In 43 minutes Odabaşı manages to get into topics such as experiences of social exclusion, some of the possible reasons to why Hip Hop is so popular amongst the alleged socially disadvantaged adolscents and portrays the people shaping the German Hip Hop scene in beautiful images in Berlin.
In that way, “LeidenSchafft” is a look back and an appraisal at the same time, bringing light to the underground. And human emotions.
See some impressions of the film and a teaser after the jump.
“We are feeling good and there’s a Späti in the neighborhood.” There is probably no better USP to Berlin than its Spätis and probably no better way to start a song. Daði Freyr and Jökull Logi from LESULA are originally from Iceland and are currently studying and making music in the capital. And the guys seem to love one aspect of the capital in particular. Their song “Reinickendorf” is a relaxed and funny hymn to the one-and-only, in their eyes underestimated beer Sternburg Export. Better known to Berliners as well-priced Sterni, you have probably drunken this liquid gold at some point. For some people it’s more like liquid Zyankali though. Depends, on your taste. But: “You know that we appreciate it” as they sing smoothly. LESULA show in their music video shot by Árný Fjóla what it means to relax in totally underrated Reinickendorf. And are very funny while doing so. Check out this funny gem and nod your head to this original capital anthem. Right after the jump.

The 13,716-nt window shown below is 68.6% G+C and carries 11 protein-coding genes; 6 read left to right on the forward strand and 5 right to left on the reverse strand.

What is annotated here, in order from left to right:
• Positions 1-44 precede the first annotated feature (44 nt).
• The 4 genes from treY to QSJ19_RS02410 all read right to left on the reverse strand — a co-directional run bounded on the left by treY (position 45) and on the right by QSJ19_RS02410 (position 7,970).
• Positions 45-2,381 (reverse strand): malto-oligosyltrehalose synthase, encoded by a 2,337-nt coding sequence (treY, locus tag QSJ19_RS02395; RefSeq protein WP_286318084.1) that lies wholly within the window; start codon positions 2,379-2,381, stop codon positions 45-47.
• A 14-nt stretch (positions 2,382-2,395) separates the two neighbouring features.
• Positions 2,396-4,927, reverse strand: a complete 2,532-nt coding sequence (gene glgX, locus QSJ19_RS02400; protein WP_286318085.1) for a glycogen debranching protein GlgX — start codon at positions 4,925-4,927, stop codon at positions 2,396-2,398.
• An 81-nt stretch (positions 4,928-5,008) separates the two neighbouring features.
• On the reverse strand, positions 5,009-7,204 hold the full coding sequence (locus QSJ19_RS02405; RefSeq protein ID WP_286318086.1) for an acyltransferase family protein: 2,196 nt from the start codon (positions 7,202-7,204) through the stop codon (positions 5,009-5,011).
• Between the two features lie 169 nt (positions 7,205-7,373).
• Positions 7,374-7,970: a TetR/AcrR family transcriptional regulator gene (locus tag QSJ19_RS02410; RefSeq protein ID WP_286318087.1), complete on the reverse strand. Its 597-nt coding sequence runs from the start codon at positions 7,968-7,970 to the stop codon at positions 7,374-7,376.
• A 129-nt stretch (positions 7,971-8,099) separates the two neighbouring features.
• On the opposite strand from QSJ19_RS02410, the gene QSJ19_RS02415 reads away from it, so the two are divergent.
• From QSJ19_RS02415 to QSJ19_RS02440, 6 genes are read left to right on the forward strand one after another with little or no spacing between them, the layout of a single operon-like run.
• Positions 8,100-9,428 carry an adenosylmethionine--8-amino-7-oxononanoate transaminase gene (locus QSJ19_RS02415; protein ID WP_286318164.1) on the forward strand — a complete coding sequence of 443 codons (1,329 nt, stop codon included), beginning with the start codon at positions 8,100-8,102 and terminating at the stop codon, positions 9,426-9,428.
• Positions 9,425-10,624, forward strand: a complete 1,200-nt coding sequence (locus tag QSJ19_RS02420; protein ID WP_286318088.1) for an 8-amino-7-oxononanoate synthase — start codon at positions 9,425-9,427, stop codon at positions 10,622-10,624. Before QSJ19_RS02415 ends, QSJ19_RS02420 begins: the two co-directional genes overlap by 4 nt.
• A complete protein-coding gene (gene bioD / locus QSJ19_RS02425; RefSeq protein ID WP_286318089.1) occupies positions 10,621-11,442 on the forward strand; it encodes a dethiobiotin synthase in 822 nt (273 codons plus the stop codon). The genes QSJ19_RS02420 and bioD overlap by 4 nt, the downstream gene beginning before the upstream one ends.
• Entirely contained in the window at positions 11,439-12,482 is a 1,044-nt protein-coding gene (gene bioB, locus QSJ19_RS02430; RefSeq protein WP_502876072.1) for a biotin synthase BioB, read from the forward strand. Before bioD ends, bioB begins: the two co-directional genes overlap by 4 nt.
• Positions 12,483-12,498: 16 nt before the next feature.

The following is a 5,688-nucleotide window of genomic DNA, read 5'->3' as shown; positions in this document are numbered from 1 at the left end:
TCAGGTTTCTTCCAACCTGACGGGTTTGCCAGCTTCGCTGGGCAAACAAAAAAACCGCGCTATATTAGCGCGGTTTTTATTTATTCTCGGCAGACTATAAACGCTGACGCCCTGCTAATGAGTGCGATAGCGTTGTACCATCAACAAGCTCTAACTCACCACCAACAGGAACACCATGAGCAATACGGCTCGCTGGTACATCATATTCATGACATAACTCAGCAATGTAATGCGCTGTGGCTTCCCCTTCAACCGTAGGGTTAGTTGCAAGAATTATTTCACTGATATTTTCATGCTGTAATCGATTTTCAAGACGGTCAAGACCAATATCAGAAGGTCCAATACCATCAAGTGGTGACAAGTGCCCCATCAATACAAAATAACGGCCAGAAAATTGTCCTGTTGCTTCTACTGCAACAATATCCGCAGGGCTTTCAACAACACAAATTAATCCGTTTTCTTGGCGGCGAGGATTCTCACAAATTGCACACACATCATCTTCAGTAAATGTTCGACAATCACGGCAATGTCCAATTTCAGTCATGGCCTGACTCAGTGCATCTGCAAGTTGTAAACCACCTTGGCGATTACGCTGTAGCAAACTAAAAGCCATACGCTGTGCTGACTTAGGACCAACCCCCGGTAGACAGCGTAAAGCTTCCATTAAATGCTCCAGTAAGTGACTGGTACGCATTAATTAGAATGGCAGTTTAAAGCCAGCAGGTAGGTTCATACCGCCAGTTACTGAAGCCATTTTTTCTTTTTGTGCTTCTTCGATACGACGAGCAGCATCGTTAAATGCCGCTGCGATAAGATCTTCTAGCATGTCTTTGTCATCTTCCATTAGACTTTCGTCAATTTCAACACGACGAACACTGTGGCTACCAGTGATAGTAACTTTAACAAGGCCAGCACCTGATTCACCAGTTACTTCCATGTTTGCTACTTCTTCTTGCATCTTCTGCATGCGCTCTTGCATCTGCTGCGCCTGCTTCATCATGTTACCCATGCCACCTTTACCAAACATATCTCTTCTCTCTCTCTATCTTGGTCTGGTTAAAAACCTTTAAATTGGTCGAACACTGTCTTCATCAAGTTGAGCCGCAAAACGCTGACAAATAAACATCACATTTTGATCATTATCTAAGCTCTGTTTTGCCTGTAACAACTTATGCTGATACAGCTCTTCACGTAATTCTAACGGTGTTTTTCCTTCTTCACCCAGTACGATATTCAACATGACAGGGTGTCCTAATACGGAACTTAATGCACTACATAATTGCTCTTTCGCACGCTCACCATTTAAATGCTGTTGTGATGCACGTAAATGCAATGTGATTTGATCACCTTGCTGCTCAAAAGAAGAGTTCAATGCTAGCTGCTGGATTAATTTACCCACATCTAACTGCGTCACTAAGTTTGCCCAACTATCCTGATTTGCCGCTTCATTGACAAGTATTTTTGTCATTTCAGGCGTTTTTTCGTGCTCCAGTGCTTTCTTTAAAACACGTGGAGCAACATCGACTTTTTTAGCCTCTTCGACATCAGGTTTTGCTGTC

A couple of weeks ago we showed you a fun music video with a guy dancing through the streets of Berlin. What was so special about it, was that the guy was not a young crazy party kid, but a slightly famous older gentleman: Günter Krabbenhöft. Certainly an unexpected sight, but a really enjoyable one as the success of the video shows. It was this feature that prompted yet another video submission that we received that has a related theme: it’s about an adorable couple of elderly dancers in their 70s.
Cities like Berlin are so obsessed with youth culture. It’s always about what’s young, what’s hip, what’s sexy. There seems to be some kind of ageism going on, because when it comes to the older generation things automatically become uncool. Why is that? Why can’t old people be cool, too? And why are we so afraid of aging? I think the answer is that there are not enough role models that prove wrong all the stereotypes of older people that we dread so much. We associate being old with being out of touch, being slow and sick, being opposed to any kind of change, being yesterday’s news. In a fast-paced world that is all about individualism and self-fulfillment, this really sounds like the most horrible thing that could happen to us.